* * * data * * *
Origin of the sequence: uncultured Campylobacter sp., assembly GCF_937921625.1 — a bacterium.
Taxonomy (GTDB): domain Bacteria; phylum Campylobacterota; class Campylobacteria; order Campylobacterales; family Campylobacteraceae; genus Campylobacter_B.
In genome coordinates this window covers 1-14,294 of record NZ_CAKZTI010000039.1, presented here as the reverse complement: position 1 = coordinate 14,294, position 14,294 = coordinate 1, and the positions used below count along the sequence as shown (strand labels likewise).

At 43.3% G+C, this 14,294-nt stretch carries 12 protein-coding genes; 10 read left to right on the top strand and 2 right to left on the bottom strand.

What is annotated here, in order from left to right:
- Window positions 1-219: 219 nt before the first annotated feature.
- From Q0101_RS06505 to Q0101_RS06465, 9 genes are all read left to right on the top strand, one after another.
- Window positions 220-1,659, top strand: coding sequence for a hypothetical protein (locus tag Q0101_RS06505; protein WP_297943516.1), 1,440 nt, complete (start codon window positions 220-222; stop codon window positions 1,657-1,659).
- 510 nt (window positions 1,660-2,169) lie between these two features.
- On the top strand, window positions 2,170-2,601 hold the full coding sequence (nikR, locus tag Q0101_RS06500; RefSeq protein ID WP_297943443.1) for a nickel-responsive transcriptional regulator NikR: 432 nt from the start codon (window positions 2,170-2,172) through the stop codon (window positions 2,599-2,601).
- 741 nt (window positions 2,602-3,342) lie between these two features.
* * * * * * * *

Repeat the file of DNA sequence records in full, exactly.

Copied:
Origin of the sequence: uncultured Campylobacter sp., assembly GCF_937921625.1 — a bacterium.
Taxonomy (GTDB): domain Bacteria; phylum Campylobacterota; class Campylobacteria; order Campylobacterales; family Campylobacteraceae; genus Campylobacter_B.
In genome coordinates this window covers 1-14,294 of record NZ_CAKZTI010000039.1, presented here as the reverse complement: position 1 = coordinate 14,294, position 14,294 = coordinate 1, and the positions used below count along the sequence as shown (strand labels likewise).

At 43.3% G+C, this 14,294-nt stretch carries 12 protein-coding genes; 10 read left to right on the top strand and 2 right to left on the bottom strand.

What is annotated here, in order from left to right:
- Window positions 1-219: 219 nt before the first annotated feature.
- From Q0101_RS06505 to Q0101_RS06465, 9 genes are all read left to right on the top strand, one after another.
- Window positions 220-1,659, top strand: coding sequence for a hypothetical protein (locus tag Q0101_RS06505; protein WP_297943516.1), 1,440 nt, complete (start codon window positions 220-222; stop codon window positions 1,657-1,659).
- 510 nt (window positions 1,660-2,169) lie between these two features.
- On the top strand, window positions 2,170-2,601 hold the full coding sequence (nikR, locus tag Q0101_RS06500; RefSeq protein ID WP_297943443.1) for a nickel-responsive transcriptional regulator NikR: 432 nt from the start codon (window positions 2,170-2,172) through the stop codon (window positions 2,599-2,601).
- 741 nt (window positions 2,602-3,342) lie between these two features.